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Ellershaw House Limited Requires improvement

All reports

Inspection report

Date of Inspection: 25 September 2014
Date of Publication: 25 October 2014
Inspection Report published 25 October 2014 PDF

Overview

Inspection carried out on 25 September 2014

During a routine inspection

A single inspector carried out this inspection. The focus of the inspection was to answer five key questions: is the service safe, effective, caring, responsive and well-led?

Below is a summary of what we found. The summary describes what people using the service told us, what we observed and the records we looked at.

If you want to see the evidence that supports our summary, please read the full report.

This is a summary of what we found.

Is the service safe?

People were treated with dignity and respect by the staff. Systems were in place to ensure that the registered manager and staff learnt from incidents such as accidents and incidents. This reduced the risks to people and helped the service to continually improve.

The home had policies and procedures in relation to the Mental Capacity Act (MCA), 2005 and Deprivation of Liberty Safeguards, (DoLS). All staff had been trained to understand when an application should be made, and how to submit one. Documentation was available in people's care files to support this.

Staff had received up-to-date training in all mandatory areas, as well as those specific to their job role. Staff told us they felt the training they received was thorough and offered to them on a regular basis. Staff recruitment procedures were thorough and in accordance with the provider's policy. Staffing levels were determined based on the individual needs of each person living in the care home. Policies and procedures were in place to make sure unsafe practices were identified and people were protected.

The home was clean and tidy and provided a safe environment for the needs of people living in the home.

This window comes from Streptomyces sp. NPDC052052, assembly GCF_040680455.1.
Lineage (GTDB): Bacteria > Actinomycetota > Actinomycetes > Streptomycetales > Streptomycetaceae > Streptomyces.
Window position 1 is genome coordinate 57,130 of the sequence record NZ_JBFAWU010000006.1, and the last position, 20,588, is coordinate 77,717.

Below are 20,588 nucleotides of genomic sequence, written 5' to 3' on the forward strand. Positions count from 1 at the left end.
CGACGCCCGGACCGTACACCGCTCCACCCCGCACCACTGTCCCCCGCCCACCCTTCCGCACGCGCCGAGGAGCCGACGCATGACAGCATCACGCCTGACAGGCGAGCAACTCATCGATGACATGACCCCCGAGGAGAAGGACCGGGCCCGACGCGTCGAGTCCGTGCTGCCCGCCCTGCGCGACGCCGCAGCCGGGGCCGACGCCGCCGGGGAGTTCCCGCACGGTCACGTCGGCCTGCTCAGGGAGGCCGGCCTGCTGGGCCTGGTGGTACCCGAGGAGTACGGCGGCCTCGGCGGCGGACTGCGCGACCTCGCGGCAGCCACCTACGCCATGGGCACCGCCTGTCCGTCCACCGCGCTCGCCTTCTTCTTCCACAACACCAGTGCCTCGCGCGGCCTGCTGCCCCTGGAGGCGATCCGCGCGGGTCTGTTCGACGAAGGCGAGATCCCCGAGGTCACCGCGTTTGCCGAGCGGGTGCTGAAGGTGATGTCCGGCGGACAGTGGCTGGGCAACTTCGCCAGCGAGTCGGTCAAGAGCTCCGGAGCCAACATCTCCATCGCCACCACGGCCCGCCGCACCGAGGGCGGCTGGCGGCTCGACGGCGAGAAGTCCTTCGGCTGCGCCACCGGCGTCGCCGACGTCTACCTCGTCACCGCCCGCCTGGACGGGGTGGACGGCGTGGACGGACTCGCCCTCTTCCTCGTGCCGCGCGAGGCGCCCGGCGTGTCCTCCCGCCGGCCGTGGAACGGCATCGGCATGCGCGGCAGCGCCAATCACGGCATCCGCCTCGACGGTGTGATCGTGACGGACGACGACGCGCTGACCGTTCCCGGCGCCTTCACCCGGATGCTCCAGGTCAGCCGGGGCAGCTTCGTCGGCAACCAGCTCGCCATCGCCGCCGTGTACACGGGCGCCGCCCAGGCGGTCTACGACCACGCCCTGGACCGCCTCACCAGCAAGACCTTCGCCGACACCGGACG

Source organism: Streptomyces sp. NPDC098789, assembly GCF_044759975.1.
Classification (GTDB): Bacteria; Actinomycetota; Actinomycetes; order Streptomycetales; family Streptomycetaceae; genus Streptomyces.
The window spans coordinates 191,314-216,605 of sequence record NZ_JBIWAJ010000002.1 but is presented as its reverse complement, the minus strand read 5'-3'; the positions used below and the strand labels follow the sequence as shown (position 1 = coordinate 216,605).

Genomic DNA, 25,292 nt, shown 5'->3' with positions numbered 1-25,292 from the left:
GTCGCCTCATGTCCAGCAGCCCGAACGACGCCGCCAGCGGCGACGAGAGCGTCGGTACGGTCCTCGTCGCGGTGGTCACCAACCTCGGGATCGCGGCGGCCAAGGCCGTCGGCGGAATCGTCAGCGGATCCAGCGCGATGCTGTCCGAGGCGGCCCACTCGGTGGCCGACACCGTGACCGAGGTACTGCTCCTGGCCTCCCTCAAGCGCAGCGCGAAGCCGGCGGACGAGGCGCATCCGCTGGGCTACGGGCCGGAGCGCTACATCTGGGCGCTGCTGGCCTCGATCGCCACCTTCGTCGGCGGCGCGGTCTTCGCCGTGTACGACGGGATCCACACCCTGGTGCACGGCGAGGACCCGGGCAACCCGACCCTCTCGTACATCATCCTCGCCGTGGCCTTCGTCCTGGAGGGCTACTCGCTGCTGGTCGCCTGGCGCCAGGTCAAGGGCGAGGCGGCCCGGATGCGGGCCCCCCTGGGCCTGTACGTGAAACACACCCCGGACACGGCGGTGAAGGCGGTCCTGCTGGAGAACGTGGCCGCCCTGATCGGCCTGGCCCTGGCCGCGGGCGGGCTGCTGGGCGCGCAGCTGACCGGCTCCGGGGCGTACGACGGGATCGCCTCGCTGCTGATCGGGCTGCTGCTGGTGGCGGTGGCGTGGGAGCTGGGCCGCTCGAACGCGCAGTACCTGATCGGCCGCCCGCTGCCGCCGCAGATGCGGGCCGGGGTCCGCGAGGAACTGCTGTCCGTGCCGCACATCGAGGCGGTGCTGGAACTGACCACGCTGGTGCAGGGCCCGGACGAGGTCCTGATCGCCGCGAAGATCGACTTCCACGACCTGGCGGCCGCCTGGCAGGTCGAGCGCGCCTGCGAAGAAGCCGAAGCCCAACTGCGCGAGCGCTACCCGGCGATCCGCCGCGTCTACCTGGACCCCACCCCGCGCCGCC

Is the service effective?

Staff had the skills and knowledge to meet people's needs. The registered manager gave effective support to most staff including induction training, supervision and appraisal. This was supported by a comprehensive training programme. The care home worked effectively with other agencies and health care services to ensure a co-ordinated approach to people's care was achieved.

Is the service caring?

People living in the care home were supported by kind and attentive staff. They were cared for sensitively and given encouragement. People's preferences, interests and diverse needs had been recorded and care and support had been provided in accordance with people's wishes. One person we spoke to told us, "They let me walk my pony and I enjoy making things."

Is the service responsive?

The complaints procedure was understood by staff and people living in the care home. The registered manager had encouraged relatives to have greater involvement in the care offered.

Is the service well led?

There was a quality assurance process in place. Records showed that any adjustments needed were dealt with promptly. This enabled the quality of the service to continually improve. Staff told us they were clear about their role and responsibilities. The staff we spoke to felt they were strongly supported by the registered manager. One member of staff told us, " I appreciate being asked to discuss the different aspects of people's behaviour." Staff had received training in order that they may continue to provide effective care. The registered manager monitored the needs of the people and adjusted staffing levels accordingly. This meant that people were safe and their health and welfare needs were met by sufficient numbers of appropriate staff.